Between 1928 and 1939, Oscar Deutsch wowed the British public with one of the most extraordinary estates of Streamline Moderne cinemas ever built he named them Odeons; alluring neon-clad beacons of escapism, glamour and affordable luxury during a period of depression and rising international tensions.
However, faced with growing challenges, in a rapidly changing society increasingly captivated by television and home entertainment, many of these huge structures struggled to remain viable. Despite being recognised as architecturally important now, countless former Odeons have long since met with the wrecking ball, whilst others continue to fight for survival.
As part of his ongoing project to document the surviving architecture of Britain's inter-war years, photographer and writer Philip Butler (featured recently on BBC television and in The Guardian) travelled the country to capture what remains of Deutsch s groundbreaking empire in the twenty-first century. From dazzling restorations to decaying shells, from sympathetic reconfigurations to careless alterations, the photographs highlight the varying fortunes of each building. This annotated comprehensive series of photographs has been collected together in the new hard-back book Odeon Relics.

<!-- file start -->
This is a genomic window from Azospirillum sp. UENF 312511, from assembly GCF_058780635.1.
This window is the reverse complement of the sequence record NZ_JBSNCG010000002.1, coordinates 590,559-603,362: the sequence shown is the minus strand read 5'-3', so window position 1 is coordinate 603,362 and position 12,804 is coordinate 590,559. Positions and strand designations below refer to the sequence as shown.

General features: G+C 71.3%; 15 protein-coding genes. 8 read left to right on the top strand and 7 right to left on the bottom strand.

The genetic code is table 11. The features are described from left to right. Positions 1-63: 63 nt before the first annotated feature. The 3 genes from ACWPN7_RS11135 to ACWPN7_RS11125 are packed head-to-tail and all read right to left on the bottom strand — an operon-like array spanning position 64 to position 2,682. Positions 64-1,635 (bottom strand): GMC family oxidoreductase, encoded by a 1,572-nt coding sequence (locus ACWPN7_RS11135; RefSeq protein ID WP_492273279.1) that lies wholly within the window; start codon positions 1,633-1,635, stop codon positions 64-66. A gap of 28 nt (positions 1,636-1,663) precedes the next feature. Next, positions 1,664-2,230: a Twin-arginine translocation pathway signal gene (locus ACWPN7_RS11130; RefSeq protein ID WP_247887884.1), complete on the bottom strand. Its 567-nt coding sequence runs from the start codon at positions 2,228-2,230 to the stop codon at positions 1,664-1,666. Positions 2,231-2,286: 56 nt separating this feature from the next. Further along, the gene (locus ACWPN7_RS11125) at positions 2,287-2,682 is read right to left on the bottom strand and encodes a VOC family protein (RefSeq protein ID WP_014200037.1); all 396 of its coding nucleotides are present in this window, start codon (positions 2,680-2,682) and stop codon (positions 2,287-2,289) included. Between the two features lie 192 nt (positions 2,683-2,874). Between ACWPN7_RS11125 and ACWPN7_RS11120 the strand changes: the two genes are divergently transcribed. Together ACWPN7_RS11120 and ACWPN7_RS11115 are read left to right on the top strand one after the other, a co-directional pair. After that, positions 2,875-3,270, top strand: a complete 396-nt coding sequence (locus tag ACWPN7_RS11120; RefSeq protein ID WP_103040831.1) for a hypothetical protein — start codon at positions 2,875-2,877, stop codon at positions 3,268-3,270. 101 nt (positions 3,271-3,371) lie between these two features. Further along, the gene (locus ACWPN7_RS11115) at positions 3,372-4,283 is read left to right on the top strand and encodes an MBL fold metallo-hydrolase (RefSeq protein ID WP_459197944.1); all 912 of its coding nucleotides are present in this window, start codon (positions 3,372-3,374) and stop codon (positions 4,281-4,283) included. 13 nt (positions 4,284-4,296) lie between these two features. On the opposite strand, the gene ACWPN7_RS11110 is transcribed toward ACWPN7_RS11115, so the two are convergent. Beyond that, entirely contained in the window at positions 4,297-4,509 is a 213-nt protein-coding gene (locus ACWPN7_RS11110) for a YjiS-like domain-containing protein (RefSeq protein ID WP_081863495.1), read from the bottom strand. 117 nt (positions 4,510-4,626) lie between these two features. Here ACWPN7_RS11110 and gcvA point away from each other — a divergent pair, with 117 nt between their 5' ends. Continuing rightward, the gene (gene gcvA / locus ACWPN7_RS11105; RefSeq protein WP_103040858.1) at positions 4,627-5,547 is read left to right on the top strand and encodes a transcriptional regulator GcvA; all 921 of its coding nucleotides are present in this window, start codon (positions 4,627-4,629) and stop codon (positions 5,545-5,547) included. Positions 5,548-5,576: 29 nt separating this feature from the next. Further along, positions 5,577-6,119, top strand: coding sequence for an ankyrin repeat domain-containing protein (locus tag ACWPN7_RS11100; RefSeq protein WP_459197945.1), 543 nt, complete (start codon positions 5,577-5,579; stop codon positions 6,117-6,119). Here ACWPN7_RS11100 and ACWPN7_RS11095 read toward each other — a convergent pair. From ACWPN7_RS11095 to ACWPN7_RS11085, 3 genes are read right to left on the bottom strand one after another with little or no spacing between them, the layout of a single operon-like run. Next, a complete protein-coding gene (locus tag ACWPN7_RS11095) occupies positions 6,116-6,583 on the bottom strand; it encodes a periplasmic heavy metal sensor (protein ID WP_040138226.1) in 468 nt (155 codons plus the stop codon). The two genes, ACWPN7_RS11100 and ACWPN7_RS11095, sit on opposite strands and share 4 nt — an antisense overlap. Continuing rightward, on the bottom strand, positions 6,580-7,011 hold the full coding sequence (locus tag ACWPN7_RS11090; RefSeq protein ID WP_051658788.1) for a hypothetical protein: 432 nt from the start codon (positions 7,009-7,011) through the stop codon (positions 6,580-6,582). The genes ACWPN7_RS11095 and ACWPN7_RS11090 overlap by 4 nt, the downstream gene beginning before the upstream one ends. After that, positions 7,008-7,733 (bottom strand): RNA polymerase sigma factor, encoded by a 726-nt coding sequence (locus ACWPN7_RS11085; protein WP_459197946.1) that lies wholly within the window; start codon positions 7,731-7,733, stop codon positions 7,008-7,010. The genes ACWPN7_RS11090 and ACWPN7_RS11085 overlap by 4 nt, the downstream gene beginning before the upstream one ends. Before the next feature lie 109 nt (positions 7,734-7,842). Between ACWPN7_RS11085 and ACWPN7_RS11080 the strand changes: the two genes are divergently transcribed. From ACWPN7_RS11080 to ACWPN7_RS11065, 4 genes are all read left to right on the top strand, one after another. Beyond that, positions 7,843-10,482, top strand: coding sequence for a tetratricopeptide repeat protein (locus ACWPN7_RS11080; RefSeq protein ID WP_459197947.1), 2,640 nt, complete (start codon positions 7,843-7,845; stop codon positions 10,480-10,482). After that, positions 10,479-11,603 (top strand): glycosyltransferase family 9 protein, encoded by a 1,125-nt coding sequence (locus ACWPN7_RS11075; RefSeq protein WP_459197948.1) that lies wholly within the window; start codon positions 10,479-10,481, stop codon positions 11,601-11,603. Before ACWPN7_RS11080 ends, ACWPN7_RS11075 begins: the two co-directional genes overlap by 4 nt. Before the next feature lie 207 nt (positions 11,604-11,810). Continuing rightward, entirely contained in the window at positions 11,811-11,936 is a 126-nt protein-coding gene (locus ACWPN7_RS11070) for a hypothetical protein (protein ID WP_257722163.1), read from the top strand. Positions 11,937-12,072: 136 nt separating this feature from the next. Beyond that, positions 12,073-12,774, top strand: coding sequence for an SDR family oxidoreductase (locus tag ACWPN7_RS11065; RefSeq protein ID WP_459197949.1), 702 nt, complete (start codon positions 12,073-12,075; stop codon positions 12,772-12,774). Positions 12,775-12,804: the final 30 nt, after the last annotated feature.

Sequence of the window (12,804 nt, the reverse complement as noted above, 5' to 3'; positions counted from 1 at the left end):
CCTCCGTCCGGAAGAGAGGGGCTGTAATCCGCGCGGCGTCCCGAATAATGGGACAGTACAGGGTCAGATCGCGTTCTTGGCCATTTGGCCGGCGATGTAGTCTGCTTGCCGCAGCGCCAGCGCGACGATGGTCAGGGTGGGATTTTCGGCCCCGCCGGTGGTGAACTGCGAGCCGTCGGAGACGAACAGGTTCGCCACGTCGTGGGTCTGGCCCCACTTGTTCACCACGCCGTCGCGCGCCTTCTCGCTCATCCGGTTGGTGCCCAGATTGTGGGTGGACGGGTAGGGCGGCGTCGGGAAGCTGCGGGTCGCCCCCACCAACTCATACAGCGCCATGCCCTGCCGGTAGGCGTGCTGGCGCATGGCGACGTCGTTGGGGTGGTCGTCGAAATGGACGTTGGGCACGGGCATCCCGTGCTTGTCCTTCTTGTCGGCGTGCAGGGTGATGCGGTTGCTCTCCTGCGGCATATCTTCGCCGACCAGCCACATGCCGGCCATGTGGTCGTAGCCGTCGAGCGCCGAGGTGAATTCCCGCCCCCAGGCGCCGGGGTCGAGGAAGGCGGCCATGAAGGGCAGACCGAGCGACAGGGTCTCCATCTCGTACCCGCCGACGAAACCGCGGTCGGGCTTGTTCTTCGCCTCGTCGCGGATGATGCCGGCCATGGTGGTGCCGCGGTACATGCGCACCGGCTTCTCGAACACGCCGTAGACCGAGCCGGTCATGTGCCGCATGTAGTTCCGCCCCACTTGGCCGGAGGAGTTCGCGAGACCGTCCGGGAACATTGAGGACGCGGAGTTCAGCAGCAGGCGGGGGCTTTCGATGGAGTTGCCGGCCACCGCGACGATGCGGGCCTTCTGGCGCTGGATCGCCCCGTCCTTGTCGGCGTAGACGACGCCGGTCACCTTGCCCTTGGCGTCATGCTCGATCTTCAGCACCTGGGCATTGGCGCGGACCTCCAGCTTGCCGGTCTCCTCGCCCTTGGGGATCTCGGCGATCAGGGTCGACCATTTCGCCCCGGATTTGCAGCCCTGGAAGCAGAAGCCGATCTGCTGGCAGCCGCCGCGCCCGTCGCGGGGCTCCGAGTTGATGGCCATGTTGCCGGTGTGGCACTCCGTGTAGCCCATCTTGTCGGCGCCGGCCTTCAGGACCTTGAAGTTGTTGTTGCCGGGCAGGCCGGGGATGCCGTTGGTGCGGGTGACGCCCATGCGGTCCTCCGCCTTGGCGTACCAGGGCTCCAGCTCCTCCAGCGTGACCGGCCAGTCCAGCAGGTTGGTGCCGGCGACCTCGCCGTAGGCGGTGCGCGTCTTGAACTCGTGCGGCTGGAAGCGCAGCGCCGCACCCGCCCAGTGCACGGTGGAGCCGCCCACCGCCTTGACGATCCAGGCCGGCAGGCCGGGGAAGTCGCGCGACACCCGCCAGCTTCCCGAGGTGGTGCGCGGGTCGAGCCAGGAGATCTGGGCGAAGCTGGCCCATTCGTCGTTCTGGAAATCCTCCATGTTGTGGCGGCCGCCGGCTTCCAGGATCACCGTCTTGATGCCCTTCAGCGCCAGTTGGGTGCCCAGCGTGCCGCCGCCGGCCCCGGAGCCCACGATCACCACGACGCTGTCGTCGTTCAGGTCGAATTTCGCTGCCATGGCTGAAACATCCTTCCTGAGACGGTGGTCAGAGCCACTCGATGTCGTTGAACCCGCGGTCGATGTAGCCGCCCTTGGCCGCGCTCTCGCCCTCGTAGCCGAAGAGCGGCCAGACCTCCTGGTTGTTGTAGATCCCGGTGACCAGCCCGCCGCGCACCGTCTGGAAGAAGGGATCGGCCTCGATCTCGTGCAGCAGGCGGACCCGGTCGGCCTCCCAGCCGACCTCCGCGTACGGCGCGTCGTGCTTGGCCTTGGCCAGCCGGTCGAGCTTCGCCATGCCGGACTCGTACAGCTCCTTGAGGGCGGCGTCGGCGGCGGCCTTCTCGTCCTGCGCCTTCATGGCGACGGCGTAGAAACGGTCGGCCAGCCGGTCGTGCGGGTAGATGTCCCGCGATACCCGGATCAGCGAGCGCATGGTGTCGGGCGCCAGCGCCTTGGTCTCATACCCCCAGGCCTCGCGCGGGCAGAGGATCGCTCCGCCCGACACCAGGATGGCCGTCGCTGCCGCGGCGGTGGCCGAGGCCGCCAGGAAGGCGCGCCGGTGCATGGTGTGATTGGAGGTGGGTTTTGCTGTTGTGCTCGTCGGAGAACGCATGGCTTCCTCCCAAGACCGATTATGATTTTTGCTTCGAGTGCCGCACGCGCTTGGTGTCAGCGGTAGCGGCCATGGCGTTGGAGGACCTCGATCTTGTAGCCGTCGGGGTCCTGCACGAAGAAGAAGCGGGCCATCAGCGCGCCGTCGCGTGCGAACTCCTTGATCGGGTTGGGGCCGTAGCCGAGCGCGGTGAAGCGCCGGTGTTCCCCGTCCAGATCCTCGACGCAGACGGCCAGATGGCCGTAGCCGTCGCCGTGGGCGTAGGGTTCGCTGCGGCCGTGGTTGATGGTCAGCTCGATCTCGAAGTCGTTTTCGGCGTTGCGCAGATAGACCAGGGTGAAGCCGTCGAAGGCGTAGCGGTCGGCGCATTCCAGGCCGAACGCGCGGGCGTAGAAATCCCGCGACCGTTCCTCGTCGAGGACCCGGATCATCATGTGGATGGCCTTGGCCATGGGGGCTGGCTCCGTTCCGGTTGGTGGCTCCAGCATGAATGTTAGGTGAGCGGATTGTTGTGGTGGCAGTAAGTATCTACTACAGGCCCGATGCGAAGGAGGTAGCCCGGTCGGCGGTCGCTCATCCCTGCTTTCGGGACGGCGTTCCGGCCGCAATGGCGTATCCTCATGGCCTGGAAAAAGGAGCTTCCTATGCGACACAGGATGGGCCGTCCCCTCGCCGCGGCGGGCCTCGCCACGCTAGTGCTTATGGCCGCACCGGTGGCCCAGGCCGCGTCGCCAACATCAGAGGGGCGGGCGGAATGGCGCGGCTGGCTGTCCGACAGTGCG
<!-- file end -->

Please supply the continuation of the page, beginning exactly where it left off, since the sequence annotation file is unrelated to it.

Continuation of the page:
An illuminating essay by architectural writer Jason Sayer (The Guardian, Architects Journal, Metropolis, Wallpaper) introduces the book, looking into the birth of the Odeon empire and the creation of its iconic picture palaces. A selection of stunning period shots by legendary architectural photographer John Maltby are also featured to give a flavour of how these iconic buildings looked when new, providing a dramatic contrast to the weathered structures exhibited in the contemporary images.